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Moratorium May Impact Adult-Video Action

29 Apr, 2004 By: Thomas K. Arnold

The HIV scare that's shut down the adult-film industry for two months may lead to kindler, gentler videos — the kind that don't show everything.

Specifically, adult-film suppliers are talking about producing and releasing less-graphic films that don't involve sexual intercourse

“We are considering doing some girl/girl movies in the United States in the interim,” said Ric Williams, general manager of Private USA.

Daniel Metcalf of Wicked Pictures said his company has more than a dozen films that are either ready for release or in editing, “so we have enough backlog of material to get us through the next two months.”

Should the moratorium be extended, however, contingency plans will need to go into effect.

“There are a number of options that we might possibly do,” Metcalf said, either “soft-core or single girl.”

Another option is producing special editions or otherwise repackaging previously released DVDs.

Still, Metcalf stressed that “no one expects the production moratorium to be extended, so they haven't put a plan in place.”

Meanwhile, suppliers of soft-core video — like Hot Body International, which specializes in contests that end with each contestant taking off her clothes — believe the moratorium will be a boon for their business.

“In my opinion, it could only be a good thing for soft-core, sexy no-sex producers like us,” said the company's Sherry V. Sotres. “We aim to please through tease, and no one has ever been hurt looking.”

The adult-film industry is estimated to be an $11 billion-a-year business. Virtually all of the films are produced directly for home video, cable and satellite consumption. The industry is centered around Southern California's San Fernando Valley and employs about 4,000 people, including 1,200 performers.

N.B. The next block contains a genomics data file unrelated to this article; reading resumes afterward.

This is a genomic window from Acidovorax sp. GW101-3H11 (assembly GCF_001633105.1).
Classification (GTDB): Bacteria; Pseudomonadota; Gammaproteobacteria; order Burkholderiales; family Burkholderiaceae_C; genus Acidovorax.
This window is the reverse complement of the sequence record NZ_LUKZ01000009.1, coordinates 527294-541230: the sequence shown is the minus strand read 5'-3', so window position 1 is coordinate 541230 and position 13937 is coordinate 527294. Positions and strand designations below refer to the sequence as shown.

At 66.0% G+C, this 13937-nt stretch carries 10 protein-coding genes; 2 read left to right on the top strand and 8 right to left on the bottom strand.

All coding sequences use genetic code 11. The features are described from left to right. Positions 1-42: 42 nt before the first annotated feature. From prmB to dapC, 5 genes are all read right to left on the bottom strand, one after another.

Early in April, two adult performers tested positive for HIV. This led to a voluntary 60-day moratorium on all productions as the industry waits for the results of tests on about 50 performers who may have been exposed to the virus, either through direct sexual contact with Darren James and Lara Roxx, the two actors who tested positive, or through their first- or second-generation partners.

Los Angeles health authorities are now pressing for mandatory condom use during sex scenes, a move opposed by adult-industry representatives who fear tighter regulatory controls will drive the industry underground and undermine the industry's voluntary HIV testing program.

Tim Connelly, publisher of Adult Video News, the adult entertainment industry's trade publication, said in a typical year 11,000 films are released on video, 4,000 of them new productions and the rest compilations.

He cautioned that compliance to the moratorium is not 100 percent. “There are still people shooting,” he said.

Once the ban on filming is lifted in June, he predicted adult-film companies will shift into high gear to make up for lost time.

“It doesn't seem Americans will be at a loss for product,” he said. “Porn is pop culture.”

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